Mussolini’s Italian legacy lives on
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Silvio Berlusconi is one of the most colourful and controversial characters in western politics. Understandably, his recent praise of Benito Mussolini caused international outrage. The media tycoon and former Italian PM essentially argued that Italy’s racial laws were imposed on the country by Hitler, and Mussolini did much that was good.
Such comments about its fascist past are hardly new in Italy, where there have been many attempts at rehabilitating Mussolini. Fascism has been represented as moderate and acceptable and Mussolini’s policies as, at worst, tolerable.
But this obscures the political and electoral agenda underlying such whitewashing. Berlusconi’s anti-communist rhetoric, for instance, is often very attractive for far-right activists.
It is too easily forgotten that from the 1990s Berlusconi governed with neo-fascists and the Northern League. He is now allied with La Destra (The Right), a party founded in 2007 by the former governor of Lazio (Rome’s region), Francesco Storace. The Rome Jewish Community attacked La Destra in July 2012 when it took part in a meeting titled “Open the doors to the rebels”, which was attended by hardline neo-fascists, historical revisionists and well known antisemites, alongside activists from other parties.
The border with the centre-right is porous
Berlusconi’s own party has figures with a neo-fascist background. These include Alessandra Mussolini, the Duce’s granddaughter, former leader of a small far-right association and one of the founders of Berlusconi’s People of Freedom party.
These people have never fully rejected fascism, and were happy to invite and praise Marine Le Pen after her performance in last year’s French presidential election. A former minister of defense and associate of Berlusconi suggested that Le Pen’s vote was the victory of a “modern…and democratic right”. Others suggested that the Italian centre-right should borrow some of Le Pen’s policies.
Far-right activists have also used international exchanges to strengthen their links. Italy was, for instance, one of the first countries that Marine Le Pen visited after becoming the leader of the Front National. In October 2011, she flew to Verona, in Northern Italy, at the invitation of a local politician close to Rome’s mayor. After a sightseeing tour led by an official city council delegation, Le Pen attended a dinner with entrepreneurs. The day after, she had a round table on the future of Europe with Berlusconi’s former cabinet undersecretary Daniela Santanché, who was La Destra’s candidate for prime minister in the 2008 parliamentary election. The event was chaired by the well-known journalist Vittorio Feltri.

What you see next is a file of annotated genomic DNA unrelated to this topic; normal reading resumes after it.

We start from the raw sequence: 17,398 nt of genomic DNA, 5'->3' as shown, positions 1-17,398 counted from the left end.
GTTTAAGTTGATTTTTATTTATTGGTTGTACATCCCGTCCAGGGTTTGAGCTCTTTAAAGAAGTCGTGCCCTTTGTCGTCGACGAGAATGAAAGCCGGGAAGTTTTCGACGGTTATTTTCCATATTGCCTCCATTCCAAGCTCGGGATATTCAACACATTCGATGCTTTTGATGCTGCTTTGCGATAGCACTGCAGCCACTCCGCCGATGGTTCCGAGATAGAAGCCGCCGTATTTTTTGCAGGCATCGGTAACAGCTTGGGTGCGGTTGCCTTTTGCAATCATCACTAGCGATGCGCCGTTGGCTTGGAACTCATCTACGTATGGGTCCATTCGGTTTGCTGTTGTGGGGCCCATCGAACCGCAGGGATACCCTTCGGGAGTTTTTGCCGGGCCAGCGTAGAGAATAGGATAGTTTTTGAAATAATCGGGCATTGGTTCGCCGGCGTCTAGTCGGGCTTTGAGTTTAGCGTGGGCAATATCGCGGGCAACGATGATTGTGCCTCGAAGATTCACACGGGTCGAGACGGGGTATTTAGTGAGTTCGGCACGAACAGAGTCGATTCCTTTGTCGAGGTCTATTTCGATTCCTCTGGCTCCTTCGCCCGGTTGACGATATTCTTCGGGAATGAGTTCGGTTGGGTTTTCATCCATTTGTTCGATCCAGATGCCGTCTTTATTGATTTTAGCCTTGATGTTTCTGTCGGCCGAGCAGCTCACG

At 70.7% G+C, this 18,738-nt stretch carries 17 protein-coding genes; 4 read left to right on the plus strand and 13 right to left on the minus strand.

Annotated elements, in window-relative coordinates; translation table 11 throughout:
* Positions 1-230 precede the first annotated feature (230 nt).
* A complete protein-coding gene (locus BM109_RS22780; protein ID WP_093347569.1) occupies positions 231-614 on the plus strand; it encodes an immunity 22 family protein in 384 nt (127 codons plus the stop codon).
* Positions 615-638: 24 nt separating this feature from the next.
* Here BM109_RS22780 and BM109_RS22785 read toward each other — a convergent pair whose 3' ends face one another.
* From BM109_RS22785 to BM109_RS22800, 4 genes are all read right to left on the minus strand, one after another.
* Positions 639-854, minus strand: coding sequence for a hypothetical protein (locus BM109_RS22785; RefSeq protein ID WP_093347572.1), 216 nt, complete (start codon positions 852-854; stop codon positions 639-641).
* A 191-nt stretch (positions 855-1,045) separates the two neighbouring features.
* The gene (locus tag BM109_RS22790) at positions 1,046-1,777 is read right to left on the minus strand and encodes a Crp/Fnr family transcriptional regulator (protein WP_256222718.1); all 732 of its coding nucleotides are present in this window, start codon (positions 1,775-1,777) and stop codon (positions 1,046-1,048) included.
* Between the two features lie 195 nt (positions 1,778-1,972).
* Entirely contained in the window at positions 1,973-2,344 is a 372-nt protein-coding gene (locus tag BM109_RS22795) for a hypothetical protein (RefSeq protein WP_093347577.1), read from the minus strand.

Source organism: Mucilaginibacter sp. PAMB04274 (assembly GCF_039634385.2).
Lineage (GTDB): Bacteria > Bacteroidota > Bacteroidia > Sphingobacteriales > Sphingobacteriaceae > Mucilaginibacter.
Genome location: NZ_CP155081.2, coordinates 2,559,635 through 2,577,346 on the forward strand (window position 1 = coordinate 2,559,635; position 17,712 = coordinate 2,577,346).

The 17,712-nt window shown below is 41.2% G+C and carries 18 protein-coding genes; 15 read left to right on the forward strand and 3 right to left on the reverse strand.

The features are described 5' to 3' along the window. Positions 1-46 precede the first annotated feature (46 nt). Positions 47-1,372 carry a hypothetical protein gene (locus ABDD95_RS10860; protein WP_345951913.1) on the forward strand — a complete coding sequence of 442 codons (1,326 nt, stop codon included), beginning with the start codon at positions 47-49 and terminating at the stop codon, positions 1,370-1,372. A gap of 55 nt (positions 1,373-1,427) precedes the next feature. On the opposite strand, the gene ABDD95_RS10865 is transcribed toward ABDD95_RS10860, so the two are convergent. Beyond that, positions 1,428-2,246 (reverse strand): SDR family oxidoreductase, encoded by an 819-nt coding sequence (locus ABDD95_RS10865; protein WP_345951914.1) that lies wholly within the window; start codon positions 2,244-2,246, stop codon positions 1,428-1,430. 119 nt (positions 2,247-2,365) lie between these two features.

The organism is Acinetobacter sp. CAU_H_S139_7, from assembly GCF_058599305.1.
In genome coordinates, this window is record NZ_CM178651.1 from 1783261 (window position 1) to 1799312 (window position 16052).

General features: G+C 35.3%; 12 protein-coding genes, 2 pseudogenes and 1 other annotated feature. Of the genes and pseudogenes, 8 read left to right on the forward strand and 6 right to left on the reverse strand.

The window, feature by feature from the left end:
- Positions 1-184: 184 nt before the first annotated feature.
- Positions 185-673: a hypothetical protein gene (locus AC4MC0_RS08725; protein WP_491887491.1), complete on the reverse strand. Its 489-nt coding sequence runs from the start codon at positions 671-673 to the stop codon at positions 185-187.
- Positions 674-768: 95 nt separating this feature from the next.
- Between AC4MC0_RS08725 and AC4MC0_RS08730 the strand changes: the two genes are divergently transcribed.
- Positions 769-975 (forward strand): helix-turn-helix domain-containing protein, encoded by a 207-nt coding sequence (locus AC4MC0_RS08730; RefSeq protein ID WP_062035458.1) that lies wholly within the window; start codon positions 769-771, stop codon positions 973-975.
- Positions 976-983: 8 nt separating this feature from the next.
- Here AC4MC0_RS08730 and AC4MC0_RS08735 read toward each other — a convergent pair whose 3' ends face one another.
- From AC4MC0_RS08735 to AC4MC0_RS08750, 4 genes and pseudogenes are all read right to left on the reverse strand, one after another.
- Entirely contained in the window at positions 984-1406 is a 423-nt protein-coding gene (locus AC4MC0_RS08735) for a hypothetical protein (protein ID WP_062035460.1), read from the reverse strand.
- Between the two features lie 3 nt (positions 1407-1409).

The day after, a book launch was organised in Rome for the Italian version of Le Pen’s contre flots (counter currents). The discussants featured an MP from the People of Freedom’s national office. None of this was seen as in any way noteworthy on the centre-right.
Given this, it is hardly surprising that Berlusconi’s comments on Mussolini were backed by some of his leading party members, and this has revitalised many neo-fascist activists.
The border between the centre-right and the far right in contemporary Italy is more porous than most imagine.
Andrea Mammone is a historian of modern and contemporary Europe at Royal Holloway, University of London. His book on transnational neo-fascism will be published by Cambridge University Press.